The weather was still in the 50’s and 60’s. What amazed me though was that no matter what time of day, the park was filled with people engaging in such a wide range of activities. As expected, there were lots of runners and walkers. This large park though offers so much more. People were playing tennis, petanque (the French version of bocce ball) and Ping-Pong and engaged in Tai-chi and yoga. Artists and aspiring artists were painting. People of all ages were reading. Lots and lots of conversations going on and then there were those who were just sitting there (in those comfortable Luxembourg chairs from Fermob!) with eyes closed just enjoying being outside.
These gardens are the outdoors for all of these people living in the apartments in the area. They really know how to use them each and every day.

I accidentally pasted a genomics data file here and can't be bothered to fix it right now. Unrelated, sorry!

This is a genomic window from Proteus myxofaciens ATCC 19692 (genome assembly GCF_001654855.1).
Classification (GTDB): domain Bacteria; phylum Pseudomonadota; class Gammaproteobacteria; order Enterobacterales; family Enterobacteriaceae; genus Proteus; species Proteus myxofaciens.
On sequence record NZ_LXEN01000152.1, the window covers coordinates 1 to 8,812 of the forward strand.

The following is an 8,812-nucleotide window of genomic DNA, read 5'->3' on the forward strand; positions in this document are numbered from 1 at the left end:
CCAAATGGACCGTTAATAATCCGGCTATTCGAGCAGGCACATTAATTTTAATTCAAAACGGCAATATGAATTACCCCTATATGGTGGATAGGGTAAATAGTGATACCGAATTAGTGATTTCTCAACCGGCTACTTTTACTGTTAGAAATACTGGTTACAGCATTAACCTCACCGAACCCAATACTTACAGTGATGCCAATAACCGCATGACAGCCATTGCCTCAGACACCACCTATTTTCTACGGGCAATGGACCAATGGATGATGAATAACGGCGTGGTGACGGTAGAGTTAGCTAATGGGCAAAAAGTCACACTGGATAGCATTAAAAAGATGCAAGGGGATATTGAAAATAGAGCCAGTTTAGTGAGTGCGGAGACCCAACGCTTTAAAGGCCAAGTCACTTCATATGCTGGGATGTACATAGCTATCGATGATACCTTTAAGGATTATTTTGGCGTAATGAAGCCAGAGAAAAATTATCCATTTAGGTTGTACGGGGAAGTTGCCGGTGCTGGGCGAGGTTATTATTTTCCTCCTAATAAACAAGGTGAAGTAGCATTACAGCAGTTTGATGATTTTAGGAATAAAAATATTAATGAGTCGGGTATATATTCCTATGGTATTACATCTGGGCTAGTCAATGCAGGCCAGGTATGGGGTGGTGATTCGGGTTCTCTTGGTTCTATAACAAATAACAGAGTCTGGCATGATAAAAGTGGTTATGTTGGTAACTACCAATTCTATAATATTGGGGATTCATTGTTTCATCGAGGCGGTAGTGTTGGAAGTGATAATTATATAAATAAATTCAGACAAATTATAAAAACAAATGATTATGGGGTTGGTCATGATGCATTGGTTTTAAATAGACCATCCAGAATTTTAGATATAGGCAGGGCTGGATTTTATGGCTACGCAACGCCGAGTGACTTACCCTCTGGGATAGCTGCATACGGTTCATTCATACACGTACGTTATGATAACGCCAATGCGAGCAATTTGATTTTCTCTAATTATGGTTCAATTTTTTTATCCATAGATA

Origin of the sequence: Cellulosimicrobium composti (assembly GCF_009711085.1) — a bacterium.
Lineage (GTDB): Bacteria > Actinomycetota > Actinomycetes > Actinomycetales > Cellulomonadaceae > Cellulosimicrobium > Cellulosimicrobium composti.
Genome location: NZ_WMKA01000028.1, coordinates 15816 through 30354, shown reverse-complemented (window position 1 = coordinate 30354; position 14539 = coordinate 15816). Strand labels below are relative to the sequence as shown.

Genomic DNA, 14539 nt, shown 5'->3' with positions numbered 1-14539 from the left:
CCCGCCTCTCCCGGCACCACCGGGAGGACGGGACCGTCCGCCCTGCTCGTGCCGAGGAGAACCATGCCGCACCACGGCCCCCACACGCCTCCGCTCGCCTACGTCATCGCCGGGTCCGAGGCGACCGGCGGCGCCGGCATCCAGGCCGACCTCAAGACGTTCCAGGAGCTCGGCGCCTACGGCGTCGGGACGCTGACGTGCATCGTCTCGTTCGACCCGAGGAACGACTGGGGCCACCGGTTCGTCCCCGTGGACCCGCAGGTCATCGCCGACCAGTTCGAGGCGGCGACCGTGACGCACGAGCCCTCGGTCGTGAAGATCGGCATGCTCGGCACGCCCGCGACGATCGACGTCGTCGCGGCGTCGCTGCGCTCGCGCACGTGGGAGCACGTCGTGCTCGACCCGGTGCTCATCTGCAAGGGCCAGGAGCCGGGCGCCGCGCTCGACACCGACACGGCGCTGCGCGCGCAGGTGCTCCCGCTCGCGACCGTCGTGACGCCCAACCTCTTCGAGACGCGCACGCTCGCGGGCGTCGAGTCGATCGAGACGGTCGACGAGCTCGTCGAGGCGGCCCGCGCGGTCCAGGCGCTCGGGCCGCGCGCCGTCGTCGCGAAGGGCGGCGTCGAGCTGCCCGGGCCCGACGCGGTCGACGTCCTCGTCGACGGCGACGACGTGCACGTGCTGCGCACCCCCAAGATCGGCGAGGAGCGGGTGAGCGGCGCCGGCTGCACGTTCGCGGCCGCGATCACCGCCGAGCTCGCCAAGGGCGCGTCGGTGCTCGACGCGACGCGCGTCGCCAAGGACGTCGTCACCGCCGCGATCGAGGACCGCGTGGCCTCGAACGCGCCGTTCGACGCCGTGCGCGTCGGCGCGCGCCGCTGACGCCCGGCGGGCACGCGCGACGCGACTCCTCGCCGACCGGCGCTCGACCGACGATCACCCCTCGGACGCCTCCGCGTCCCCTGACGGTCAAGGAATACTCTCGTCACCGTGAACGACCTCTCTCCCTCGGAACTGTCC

Last month I got to do one of my favorite things – walk around a local market in a different city. This time it was Oaxaca, Mexico, and was it ever vibrant!
Stalls and stalls up and down the aisles filled with local artisans, bakers, cheese makers (I hope I can find their string cheese quesillo here), butchers and purveyors of all sorts of vegetables. There is mole (a long-cooking pepper-based sauce with many other different ingredients such as chocolate, nuts, onions, cinnamon and other spices), chocolate (Oaxacan hot chocolate is so good!), beans, handmade corn tortillas on every corner, squash blossoms galore (loved them in my new favorite dish called tlayuda), tamales wrapped in banana leaves and many varieties of peppers dried and fresh.
One must not forget that Oaxaca is the home of Mezcal, most of which is produced from the Agave angustifolia (Haw.) var.espadin. And the favorite snack – I never would have believed I would have enjoyed it – is chapulines – grasshoppers toasted and seasoned with lime, chiles and garlic. I loved the crunch on top of guacamole!